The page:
The principal idea that I aimed to promote in my talk at the IATEFL 2015 conference is that language training needs to be closely integrated with working on the learner’s spoken performance. In the talk I shared a few of my own classroom routines, as well as possible frameworks for developing lessons in which spoken performance is the central activity. Some of the key messages that I attempted to convey are as follows:
- learning a language needs to engage motor skills – therefore classroom activities should resemble the training that actors undergo;
- the teacher ought to weigh up what sorts of activities students can do individually, and where the teacher’s expertise presents an added value;
- whenever possible, instead of learning metalanguage, students should learn language;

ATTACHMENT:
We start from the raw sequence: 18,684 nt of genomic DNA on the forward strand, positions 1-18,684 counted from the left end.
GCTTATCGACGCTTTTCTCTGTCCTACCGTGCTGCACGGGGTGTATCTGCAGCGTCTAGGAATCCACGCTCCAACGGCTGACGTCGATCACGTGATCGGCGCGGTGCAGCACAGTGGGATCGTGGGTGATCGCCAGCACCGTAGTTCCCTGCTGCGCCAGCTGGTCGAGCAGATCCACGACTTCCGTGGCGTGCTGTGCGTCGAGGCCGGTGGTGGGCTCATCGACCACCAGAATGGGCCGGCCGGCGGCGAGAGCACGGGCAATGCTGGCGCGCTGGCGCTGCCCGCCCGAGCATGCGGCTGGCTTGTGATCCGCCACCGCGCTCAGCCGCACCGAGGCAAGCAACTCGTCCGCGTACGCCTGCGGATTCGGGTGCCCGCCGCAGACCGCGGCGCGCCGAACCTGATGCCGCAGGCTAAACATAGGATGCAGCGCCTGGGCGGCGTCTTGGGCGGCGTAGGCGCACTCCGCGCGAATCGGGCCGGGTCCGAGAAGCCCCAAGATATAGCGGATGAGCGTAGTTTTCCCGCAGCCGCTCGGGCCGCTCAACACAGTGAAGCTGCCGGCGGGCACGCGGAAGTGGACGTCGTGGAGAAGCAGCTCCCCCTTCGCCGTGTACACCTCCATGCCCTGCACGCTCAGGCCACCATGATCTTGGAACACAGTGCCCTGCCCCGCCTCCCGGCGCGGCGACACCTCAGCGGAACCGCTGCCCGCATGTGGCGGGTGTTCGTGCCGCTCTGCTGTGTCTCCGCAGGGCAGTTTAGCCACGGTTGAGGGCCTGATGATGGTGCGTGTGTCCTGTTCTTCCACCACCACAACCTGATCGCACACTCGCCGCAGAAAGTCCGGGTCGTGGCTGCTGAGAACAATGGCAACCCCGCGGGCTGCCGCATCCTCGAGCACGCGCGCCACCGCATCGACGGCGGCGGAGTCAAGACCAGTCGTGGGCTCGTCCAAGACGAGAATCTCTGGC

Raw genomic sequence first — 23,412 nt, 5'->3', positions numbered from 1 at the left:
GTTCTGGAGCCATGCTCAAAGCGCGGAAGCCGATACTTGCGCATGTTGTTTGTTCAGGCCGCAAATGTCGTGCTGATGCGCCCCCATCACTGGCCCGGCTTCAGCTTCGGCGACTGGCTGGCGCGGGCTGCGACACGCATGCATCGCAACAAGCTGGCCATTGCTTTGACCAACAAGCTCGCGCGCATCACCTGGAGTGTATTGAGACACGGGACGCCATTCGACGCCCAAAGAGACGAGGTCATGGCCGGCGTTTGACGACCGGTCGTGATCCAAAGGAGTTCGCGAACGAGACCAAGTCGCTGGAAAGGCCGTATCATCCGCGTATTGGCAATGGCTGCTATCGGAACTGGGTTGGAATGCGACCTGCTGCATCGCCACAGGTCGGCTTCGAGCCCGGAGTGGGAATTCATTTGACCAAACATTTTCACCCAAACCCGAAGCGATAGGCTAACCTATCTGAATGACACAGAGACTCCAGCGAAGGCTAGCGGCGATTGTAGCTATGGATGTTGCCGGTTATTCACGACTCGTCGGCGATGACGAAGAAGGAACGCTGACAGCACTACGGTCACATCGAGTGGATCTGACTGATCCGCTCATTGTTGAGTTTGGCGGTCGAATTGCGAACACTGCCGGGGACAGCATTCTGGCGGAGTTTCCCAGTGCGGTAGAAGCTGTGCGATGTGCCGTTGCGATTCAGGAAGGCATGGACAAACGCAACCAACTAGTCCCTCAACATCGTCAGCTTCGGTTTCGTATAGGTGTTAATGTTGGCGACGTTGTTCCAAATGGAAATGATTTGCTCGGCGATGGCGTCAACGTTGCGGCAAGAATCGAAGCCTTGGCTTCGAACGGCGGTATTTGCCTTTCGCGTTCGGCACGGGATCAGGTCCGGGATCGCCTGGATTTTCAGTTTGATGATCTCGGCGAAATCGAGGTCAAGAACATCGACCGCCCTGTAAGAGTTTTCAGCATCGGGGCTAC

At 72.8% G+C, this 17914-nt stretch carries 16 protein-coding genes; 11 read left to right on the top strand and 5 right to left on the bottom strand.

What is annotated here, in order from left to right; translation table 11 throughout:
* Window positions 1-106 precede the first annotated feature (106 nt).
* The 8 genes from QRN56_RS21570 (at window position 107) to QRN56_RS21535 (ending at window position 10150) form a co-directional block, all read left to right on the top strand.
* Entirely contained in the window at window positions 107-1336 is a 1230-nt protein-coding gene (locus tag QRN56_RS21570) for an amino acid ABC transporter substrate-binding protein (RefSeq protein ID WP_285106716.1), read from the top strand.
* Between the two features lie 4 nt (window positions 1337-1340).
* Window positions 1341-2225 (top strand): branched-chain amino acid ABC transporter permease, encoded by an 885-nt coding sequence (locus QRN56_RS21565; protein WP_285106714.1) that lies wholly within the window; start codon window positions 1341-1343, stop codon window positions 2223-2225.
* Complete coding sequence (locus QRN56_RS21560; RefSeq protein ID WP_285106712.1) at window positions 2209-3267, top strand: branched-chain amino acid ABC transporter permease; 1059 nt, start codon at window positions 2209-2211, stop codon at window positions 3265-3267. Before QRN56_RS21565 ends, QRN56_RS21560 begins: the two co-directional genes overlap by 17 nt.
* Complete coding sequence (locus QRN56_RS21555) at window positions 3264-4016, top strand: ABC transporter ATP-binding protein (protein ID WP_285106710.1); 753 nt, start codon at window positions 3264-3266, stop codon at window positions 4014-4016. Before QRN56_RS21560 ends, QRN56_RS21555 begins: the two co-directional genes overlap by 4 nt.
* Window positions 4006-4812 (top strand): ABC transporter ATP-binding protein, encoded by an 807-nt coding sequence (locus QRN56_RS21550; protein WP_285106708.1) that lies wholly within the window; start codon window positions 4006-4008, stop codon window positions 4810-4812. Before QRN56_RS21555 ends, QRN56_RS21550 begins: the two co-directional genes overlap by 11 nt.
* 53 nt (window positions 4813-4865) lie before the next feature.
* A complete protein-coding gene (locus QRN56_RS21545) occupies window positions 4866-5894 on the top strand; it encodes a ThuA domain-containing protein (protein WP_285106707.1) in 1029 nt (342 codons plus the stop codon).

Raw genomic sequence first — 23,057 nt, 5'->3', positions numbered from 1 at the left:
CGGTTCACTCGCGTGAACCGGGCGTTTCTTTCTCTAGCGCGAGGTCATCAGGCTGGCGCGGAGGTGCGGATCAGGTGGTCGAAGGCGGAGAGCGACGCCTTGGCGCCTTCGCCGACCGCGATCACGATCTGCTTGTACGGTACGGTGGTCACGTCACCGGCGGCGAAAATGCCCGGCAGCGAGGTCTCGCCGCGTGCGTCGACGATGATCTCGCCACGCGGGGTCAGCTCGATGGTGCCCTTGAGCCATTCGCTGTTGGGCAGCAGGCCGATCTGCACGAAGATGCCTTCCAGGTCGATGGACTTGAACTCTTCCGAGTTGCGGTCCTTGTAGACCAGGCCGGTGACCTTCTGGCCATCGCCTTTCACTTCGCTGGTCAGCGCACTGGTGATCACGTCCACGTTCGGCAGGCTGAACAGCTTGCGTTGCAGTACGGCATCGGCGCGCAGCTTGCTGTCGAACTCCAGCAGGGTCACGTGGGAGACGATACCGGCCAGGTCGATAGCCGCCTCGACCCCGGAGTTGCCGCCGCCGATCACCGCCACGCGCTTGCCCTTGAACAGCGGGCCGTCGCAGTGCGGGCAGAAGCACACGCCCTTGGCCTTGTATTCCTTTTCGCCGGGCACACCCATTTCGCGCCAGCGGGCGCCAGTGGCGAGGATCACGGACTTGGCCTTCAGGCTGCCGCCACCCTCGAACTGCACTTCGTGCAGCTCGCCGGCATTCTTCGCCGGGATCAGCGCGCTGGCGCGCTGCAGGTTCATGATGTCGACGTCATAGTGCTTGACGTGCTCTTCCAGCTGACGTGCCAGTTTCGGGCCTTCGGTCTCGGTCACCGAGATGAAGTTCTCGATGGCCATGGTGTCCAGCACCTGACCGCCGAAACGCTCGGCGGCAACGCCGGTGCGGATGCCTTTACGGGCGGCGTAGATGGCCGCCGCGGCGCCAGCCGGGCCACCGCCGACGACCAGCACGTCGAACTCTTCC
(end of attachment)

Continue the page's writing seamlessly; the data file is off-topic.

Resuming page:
- the teacher’s job involves selecting language chunks that are worth memorising;
- students find it motivating when they are told that they have a nice accent.
Below is a video-recording of my talk. The accompanying handout can be downloaded by clicking here, and the slides that I used – by clicking here. I hope you can put up with not the best sound quality. Thank you to those who came along, as well as to those who watch the video – I hope it will be of some use to you.
Edgar Dale (1946, 1954, 1969) “Audio-visual methods in teaching” New York, Dryden Press
Hugh Dellar (2013, 19 July) “Twenty Things in Twenty Years Part Ten: The main point of focussing on pronunciation in class isn’t to improve pronunciation!” Message posted to http://hughdellar.wordpress.com/
Michael Lewis (1993) “The Lexical Approach: The State of ELT and a Way Forward” Hove, Language Teaching Publications
Adrian Underhill (2014) “Demand High and Lost Learning” Talk presented at the 48th Annual International IATEFL Conference & Exhibition, Harrogate UK, 2-5 April 2014